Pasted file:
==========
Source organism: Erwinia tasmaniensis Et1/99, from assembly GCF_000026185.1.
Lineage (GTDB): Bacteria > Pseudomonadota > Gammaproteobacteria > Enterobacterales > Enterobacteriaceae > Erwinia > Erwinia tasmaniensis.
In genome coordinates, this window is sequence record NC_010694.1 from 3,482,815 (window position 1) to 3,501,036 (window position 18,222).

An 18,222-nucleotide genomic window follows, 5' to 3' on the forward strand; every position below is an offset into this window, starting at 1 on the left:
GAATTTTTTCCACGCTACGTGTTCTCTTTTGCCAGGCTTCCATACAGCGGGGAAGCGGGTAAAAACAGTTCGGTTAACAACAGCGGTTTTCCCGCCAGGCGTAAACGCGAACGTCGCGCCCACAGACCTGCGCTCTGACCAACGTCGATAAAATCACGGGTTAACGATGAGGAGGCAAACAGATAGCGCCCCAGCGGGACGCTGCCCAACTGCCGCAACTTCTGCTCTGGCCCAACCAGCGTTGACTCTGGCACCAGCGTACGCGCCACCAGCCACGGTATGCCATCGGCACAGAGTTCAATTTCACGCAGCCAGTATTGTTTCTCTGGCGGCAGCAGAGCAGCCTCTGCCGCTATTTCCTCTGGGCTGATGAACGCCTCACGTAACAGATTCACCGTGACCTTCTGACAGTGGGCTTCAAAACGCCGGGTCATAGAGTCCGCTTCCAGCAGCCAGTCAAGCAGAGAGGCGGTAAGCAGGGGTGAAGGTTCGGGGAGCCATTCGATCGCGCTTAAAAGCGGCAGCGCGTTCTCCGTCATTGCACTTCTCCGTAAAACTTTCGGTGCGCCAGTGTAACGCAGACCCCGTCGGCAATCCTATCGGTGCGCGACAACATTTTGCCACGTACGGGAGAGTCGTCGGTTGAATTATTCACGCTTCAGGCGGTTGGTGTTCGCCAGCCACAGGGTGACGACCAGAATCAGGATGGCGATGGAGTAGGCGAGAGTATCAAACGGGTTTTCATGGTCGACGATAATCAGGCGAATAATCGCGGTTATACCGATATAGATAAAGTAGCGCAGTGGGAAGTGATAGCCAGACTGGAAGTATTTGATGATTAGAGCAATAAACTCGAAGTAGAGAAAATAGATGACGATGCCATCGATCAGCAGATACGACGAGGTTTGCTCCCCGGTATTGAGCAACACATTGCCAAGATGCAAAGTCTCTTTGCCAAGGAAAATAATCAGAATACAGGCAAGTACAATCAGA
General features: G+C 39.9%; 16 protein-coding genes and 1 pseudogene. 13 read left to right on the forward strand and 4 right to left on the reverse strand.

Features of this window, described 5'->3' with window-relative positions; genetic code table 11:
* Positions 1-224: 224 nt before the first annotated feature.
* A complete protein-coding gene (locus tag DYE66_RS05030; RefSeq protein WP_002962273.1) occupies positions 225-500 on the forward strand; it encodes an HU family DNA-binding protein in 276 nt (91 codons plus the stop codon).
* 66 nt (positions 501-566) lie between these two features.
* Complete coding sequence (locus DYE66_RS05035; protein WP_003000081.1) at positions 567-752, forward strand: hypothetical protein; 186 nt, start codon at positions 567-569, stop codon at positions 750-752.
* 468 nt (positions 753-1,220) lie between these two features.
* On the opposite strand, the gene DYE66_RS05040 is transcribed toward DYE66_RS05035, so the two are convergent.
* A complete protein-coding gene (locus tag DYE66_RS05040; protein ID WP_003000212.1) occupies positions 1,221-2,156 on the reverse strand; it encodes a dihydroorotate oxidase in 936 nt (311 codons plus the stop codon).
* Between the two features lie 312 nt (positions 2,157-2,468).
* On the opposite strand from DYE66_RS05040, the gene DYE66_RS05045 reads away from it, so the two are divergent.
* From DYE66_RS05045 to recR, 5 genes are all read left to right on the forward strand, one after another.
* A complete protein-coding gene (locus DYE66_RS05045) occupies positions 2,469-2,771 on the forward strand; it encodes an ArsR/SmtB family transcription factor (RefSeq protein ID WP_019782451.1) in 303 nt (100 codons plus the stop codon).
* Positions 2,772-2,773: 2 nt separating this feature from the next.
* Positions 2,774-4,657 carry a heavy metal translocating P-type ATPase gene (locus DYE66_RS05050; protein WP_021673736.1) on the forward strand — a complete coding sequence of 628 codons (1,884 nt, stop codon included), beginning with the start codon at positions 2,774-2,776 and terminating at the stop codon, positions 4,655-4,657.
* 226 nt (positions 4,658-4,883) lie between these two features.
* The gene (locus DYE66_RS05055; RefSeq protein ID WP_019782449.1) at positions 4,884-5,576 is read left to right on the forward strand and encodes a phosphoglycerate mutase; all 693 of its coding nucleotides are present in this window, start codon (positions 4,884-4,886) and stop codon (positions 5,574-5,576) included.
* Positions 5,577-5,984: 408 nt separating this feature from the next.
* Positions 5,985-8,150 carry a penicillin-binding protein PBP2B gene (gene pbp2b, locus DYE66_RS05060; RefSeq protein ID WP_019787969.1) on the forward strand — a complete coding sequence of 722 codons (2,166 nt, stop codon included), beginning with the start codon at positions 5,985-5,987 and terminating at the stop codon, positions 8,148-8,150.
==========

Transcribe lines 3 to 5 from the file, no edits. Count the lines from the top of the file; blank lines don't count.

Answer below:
In genome coordinates, this window is sequence record NC_010694.1 from 3,482,815 (window position 1) to 3,501,036 (window position 18,222).

An 18,222-nucleotide genomic window follows, 5' to 3' on the forward strand; every position below is an offset into this window, starting at 1 on the left:
GAATTTTTTCCACGCTACGTGTTCTCTTTTGCCAGGCTTCCATACAGCGGGGAAGCGGGTAAAAACAGTTCGGTTAACAACAGCGGTTTTCCCGCCAGGCGTAAACGCGAACGTCGCGCCCACAGACCTGCGCTCTGACCAACGTCGATAAAATCACGGGTTAACGATGAGGAGGCAAACAGATAGCGCCCCAGCGGGACGCTGCCCAACTGCCGCAACTTCTGCTCTGGCCCAACCAGCGTTGACTCTGGCACCAGCGTACGCGCCACCAGCCACGGTATGCCATCGGCACAGAGTTCAATTTCACGCAGCCAGTATTGTTTCTCTGGCGGCAGCAGAGCAGCCTCTGCCGCTATTTCCTCTGGGCTGATGAACGCCTCACGTAACAGATTCACCGTGACCTTCTGACAGTGGGCTTCAAAACGCCGGGTCATAGAGTCCGCTTCCAGCAGCCAGTCAAGCAGAGAGGCGGTAAGCAGGGGTGAAGGTTCGGGGAGCCATTCGATCGCGCTTAAAAGCGGCAGCGCGTTCTCCGTCATTGCACTTCTCCGTAAAACTTTCGGTGCGCCAGTGTAACGCAGACCCCGTCGGCAATCCTATCGGTGCGCGACAACATTTTGCCACGTACGGGAGAGTCGTCGGTTGAATTATTCACGCTTCAGGCGGTTGGTGTTCGCCAGCCACAGGGTGACGACCAGAATCAGGATGGCGATGGAGTAGGCGAGAGTATCAAACGGGTTTTCATGGTCGACGATAATCAGGCGAATAATCGCGGTTATACCGATATAGATAAAGTAGCGCAGTGGGAAGTGATAGCCAGACTGGAAGTATTTGATGATTAGAGCAATAAACTCGAAGTAGAGAAAATAGATGACGATGCCATCGATCAGCAGATACGACGAGGTTTGCTCCCCGGTATTGAGCAACACATTGCCAAGATGCAAAGTCTCTTTGCCAAGGAAAATAATCAGAATACAGGCAAGTACAATCAGA